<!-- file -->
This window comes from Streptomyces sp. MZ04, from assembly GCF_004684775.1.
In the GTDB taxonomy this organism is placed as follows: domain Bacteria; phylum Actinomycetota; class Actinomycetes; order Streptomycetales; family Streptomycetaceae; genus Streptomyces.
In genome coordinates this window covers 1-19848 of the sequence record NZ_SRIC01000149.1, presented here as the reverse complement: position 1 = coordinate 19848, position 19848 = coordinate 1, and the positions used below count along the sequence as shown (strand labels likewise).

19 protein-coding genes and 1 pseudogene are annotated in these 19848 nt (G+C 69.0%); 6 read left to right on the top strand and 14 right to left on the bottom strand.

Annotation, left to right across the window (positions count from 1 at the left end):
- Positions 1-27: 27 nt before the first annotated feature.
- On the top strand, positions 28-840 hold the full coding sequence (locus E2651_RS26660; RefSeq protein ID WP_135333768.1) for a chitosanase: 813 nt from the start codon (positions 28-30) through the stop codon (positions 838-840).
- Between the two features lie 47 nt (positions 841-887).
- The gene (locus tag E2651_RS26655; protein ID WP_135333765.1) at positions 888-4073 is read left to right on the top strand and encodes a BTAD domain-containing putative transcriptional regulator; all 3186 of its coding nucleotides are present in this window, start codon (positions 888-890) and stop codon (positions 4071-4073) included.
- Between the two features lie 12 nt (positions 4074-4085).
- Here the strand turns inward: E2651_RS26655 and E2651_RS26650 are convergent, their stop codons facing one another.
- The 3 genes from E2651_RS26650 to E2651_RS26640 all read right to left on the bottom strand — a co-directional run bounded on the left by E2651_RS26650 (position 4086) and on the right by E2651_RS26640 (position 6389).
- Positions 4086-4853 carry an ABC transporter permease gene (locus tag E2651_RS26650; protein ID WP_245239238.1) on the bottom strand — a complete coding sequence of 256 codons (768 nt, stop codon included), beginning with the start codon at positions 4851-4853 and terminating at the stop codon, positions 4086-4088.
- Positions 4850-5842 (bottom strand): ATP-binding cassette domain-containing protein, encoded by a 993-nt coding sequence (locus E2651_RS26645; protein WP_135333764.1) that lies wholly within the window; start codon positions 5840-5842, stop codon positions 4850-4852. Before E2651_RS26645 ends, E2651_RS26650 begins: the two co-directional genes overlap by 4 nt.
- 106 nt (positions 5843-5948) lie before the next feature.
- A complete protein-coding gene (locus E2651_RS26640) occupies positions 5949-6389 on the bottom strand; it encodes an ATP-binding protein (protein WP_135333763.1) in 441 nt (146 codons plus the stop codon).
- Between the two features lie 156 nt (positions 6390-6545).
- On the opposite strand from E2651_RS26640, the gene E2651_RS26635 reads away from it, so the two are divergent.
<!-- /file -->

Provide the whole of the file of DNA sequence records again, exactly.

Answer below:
This window comes from Streptomyces sp. MZ04, from assembly GCF_004684775.1.
In the GTDB taxonomy this organism is placed as follows: domain Bacteria; phylum Actinomycetota; class Actinomycetes; order Streptomycetales; family Streptomycetaceae; genus Streptomyces.
In genome coordinates this window covers 1-19848 of the sequence record NZ_SRIC01000149.1, presented here as the reverse complement: position 1 = coordinate 19848, position 19848 = coordinate 1, and the positions used below count along the sequence as shown (strand labels likewise).

19 protein-coding genes and 1 pseudogene are annotated in these 19848 nt (G+C 69.0%); 6 read left to right on the top strand and 14 right to left on the bottom strand.

Annotation, left to right across the window (positions count from 1 at the left end):
- Positions 1-27: 27 nt before the first annotated feature.
- On the top strand, positions 28-840 hold the full coding sequence (locus E2651_RS26660; RefSeq protein ID WP_135333768.1) for a chitosanase: 813 nt from the start codon (positions 28-30) through the stop codon (positions 838-840).
- Between the two features lie 47 nt (positions 841-887).
- The gene (locus tag E2651_RS26655; protein ID WP_135333765.1) at positions 888-4073 is read left to right on the top strand and encodes a BTAD domain-containing putative transcriptional regulator; all 3186 of its coding nucleotides are present in this window, start codon (positions 888-890) and stop codon (positions 4071-4073) included.
- Between the two features lie 12 nt (positions 4074-4085).
- Here the strand turns inward: E2651_RS26655 and E2651_RS26650 are convergent, their stop codons facing one another.
- The 3 genes from E2651_RS26650 to E2651_RS26640 all read right to left on the bottom strand — a co-directional run bounded on the left by E2651_RS26650 (position 4086) and on the right by E2651_RS26640 (position 6389).
- Positions 4086-4853 carry an ABC transporter permease gene (locus tag E2651_RS26650; protein ID WP_245239238.1) on the bottom strand — a complete coding sequence of 256 codons (768 nt, stop codon included), beginning with the start codon at positions 4851-4853 and terminating at the stop codon, positions 4086-4088.
- Positions 4850-5842 (bottom strand): ATP-binding cassette domain-containing protein, encoded by a 993-nt coding sequence (locus E2651_RS26645; protein WP_135333764.1) that lies wholly within the window; start codon positions 5840-5842, stop codon positions 4850-4852. Before E2651_RS26645 ends, E2651_RS26650 begins: the two co-directional genes overlap by 4 nt.
- 106 nt (positions 5843-5948) lie before the next feature.
- A complete protein-coding gene (locus E2651_RS26640) occupies positions 5949-6389 on the bottom strand; it encodes an ATP-binding protein (protein WP_135333763.1) in 441 nt (146 codons plus the stop codon).
- Between the two features lie 156 nt (positions 6390-6545).
- On the opposite strand from E2651_RS26640, the gene E2651_RS26635 reads away from it, so the two are divergent.